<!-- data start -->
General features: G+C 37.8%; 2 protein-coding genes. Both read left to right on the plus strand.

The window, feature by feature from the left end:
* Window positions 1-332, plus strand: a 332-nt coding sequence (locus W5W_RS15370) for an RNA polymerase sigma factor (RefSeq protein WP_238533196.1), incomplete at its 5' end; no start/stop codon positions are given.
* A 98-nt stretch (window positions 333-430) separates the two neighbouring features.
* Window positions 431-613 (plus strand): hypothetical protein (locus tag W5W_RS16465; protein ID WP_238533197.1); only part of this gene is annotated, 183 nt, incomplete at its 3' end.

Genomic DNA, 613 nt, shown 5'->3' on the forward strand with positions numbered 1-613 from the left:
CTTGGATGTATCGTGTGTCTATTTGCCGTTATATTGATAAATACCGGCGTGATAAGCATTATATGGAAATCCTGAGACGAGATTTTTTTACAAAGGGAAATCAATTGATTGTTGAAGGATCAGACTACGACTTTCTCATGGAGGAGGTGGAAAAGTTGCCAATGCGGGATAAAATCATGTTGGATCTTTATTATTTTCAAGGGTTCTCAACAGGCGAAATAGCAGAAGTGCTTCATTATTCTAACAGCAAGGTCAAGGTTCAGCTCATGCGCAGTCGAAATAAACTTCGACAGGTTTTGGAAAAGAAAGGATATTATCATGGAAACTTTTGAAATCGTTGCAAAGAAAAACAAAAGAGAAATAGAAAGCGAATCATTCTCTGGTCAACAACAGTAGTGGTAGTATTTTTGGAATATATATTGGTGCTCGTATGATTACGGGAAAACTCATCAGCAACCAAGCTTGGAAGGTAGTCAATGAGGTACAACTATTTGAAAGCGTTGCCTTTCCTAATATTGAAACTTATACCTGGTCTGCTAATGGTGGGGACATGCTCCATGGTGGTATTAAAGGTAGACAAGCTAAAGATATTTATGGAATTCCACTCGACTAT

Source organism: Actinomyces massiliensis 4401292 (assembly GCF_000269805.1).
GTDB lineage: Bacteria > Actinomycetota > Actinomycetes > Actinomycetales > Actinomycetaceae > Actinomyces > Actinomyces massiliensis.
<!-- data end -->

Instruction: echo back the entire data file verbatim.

General features: G+C 37.8%; 2 protein-coding genes. Both read left to right on the plus strand.

The window, feature by feature from the left end:
* Window positions 1-332, plus strand: a 332-nt coding sequence (locus W5W_RS15370) for an RNA polymerase sigma factor (RefSeq protein WP_238533196.1), incomplete at its 5' end; no start/stop codon positions are given.
* A 98-nt stretch (window positions 333-430) separates the two neighbouring features.
* Window positions 431-613 (plus strand): hypothetical protein (locus tag W5W_RS16465; protein ID WP_238533197.1); only part of this gene is annotated, 183 nt, incomplete at its 3' end.

Genomic DNA, 613 nt, shown 5'->3' on the forward strand with positions numbered 1-613 from the left:
CTTGGATGTATCGTGTGTCTATTTGCCGTTATATTGATAAATACCGGCGTGATAAGCATTATATGGAAATCCTGAGACGAGATTTTTTTACAAAGGGAAATCAATTGATTGTTGAAGGATCAGACTACGACTTTCTCATGGAGGAGGTGGAAAAGTTGCCAATGCGGGATAAAATCATGTTGGATCTTTATTATTTTCAAGGGTTCTCAACAGGCGAAATAGCAGAAGTGCTTCATTATTCTAACAGCAAGGTCAAGGTTCAGCTCATGCGCAGTCGAAATAAACTTCGACAGGTTTTGGAAAAGAAAGGATATTATCATGGAAACTTTTGAAATCGTTGCAAAGAAAAACAAAAGAGAAATAGAAAGCGAATCATTCTCTGGTCAACAACAGTAGTGGTAGTATTTTTGGAATATATATTGGTGCTCGTATGATTACGGGAAAACTCATCAGCAACCAAGCTTGGAAGGTAGTCAATGAGGTACAACTATTTGAAAGCGTTGCCTTTCCTAATATTGAAACTTATACCTGGTCTGCTAATGGTGGGGACATGCTCCATGGTGGTATTAAAGGTAGACAAGCTAAAGATATTTATGGAATTCCACTCGACTAT

Source organism: Actinomyces massiliensis 4401292 (assembly GCF_000269805.1).
GTDB lineage: Bacteria > Actinomycetota > Actinomycetes > Actinomycetales > Actinomycetaceae > Actinomyces > Actinomyces massiliensis.